Picture framing business to renovate Grade II listed building

The Art Works, run by Martin Fisher and Barryjohn Fowler, is undertaking a multi thousand-pound renovation on a Grade II listed building in the heart of Otley.

The building, pictured, was first constructed at some point in the late 19th or early 20th century and was originally used as a council meeting house. It was designed with high windows to discourage eaves droppers – ensuring total secrecy for those meeting within.

Later it was used as a local authority office, registering births, marriages and deaths for the residents of Otley. However, it has been stood empty for four years, falling into disrepair and becoming increasingly unloved.

However, The Art Works completed a deal to buy the building in December 2016, with renovation beginning in early 2017. The plans are set to restore it to its former glory.

The Art Works will relocate from its home of over 20 years in Wharfebank Business Centre to the new site to the rear of Boroughgate just off Courthouse Street at the end of April. The framers are well-respected among the art and corporate worlds, known for delivering high quality, well-crafted bespoke framing. As the business has grown, Martin and Barryjohn have taken the opportunity to invest in new premises, expanding operations and services for their clients.

The Art Works’ plans to create an open-plan workshop and exhibition space, making the most of the vast original skylight, which floods the main building with light. The space will allow visitors to experience an innovative exhibition space, as well as see the team crafting picture frames for a wide range of customers and purposes.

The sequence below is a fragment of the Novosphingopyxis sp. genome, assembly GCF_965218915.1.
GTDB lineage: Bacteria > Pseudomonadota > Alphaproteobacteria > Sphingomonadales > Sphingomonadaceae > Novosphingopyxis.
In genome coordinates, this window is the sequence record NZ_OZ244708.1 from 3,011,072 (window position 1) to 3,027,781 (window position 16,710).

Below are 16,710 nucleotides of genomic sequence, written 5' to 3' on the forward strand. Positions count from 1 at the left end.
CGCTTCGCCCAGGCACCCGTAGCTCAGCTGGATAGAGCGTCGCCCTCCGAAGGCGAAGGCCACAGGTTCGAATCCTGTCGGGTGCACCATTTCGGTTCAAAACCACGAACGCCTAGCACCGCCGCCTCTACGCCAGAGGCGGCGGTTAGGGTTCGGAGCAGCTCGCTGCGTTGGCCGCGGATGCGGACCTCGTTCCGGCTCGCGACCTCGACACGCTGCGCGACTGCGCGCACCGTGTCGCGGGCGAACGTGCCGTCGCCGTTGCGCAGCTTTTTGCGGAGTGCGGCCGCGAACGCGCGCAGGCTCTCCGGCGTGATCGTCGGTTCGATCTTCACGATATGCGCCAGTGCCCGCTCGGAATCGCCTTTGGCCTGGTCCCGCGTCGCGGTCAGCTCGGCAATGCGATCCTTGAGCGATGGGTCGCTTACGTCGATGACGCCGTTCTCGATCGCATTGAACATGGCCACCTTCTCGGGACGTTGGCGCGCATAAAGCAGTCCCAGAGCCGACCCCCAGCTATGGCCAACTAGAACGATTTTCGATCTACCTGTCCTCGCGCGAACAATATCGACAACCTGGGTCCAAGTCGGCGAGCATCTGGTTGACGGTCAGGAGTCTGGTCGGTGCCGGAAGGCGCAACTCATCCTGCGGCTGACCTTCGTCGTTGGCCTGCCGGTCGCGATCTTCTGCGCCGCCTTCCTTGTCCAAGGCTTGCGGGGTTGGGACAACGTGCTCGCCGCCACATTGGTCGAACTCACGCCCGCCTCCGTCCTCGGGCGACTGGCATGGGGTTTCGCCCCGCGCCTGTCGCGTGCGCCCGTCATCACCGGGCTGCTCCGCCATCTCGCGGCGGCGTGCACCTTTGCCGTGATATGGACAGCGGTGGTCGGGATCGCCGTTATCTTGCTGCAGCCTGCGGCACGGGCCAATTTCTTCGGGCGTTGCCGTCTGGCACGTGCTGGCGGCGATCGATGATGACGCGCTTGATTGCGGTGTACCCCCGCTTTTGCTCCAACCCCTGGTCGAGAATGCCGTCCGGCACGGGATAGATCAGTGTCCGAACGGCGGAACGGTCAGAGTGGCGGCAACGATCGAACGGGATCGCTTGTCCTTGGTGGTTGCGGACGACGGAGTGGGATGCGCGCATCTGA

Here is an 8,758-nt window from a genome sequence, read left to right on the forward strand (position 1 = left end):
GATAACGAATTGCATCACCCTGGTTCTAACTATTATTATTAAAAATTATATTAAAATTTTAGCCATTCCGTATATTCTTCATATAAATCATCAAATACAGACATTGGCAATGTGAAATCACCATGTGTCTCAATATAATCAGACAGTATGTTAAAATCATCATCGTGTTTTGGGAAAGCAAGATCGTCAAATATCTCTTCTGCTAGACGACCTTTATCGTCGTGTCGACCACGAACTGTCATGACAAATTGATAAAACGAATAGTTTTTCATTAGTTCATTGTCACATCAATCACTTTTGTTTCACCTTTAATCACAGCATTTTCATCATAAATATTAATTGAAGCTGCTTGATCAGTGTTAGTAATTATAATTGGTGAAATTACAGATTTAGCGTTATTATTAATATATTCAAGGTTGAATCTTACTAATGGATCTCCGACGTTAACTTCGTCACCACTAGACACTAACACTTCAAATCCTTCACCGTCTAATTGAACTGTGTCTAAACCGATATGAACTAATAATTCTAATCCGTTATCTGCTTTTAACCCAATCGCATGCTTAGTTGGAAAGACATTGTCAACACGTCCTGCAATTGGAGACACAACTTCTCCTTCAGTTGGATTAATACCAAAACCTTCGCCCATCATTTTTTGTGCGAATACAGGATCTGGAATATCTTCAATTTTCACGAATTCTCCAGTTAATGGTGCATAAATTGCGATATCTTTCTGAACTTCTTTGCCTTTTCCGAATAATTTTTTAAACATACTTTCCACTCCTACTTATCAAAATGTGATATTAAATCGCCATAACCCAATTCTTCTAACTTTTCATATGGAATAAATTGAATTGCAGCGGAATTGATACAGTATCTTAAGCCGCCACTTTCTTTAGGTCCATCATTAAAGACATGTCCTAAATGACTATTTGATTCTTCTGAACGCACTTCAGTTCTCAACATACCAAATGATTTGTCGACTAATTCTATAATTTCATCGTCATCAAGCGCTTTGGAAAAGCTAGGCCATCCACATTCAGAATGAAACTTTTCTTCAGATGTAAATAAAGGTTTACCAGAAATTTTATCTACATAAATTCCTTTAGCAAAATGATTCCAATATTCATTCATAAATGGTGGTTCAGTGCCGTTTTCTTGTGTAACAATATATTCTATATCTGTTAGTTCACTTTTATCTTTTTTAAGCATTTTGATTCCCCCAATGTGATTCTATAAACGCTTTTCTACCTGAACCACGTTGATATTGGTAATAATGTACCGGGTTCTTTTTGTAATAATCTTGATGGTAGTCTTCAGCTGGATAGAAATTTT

Martin Fisher said: “We want to make the space more than just a workshop. Bringing together our craft with artists from across the country will make for an exciting destination. We want to make a space unlike a typical art gallery – this will be a living, energetic space that we want people to enjoy.”

Barryjohn Fowler said: “It’s a fantastic piece of architecture, and what’s incredible is that so many of the original features remain. We pulled up carpet tiles to reveal the parquet floor, and the original stained glass is still in place. With a bit of care, it’ll once again be a beautiful building and an asset for the area.

Mr Fisher added: “We make frames to fit round what the client needs. That could be a set of sleek, corporate frames for an office, it could be a piece of contemporary art painted on to scrap metal, it could be sports memorabilia, collections, prized photos of loved ones, canvases.

“We’ve never turned away a framing challenge yet. This is the ethos we are bringing to the new building – one of high quality craftsmanship, creativity and bringing out the best in a beautiful piece of architecture.”


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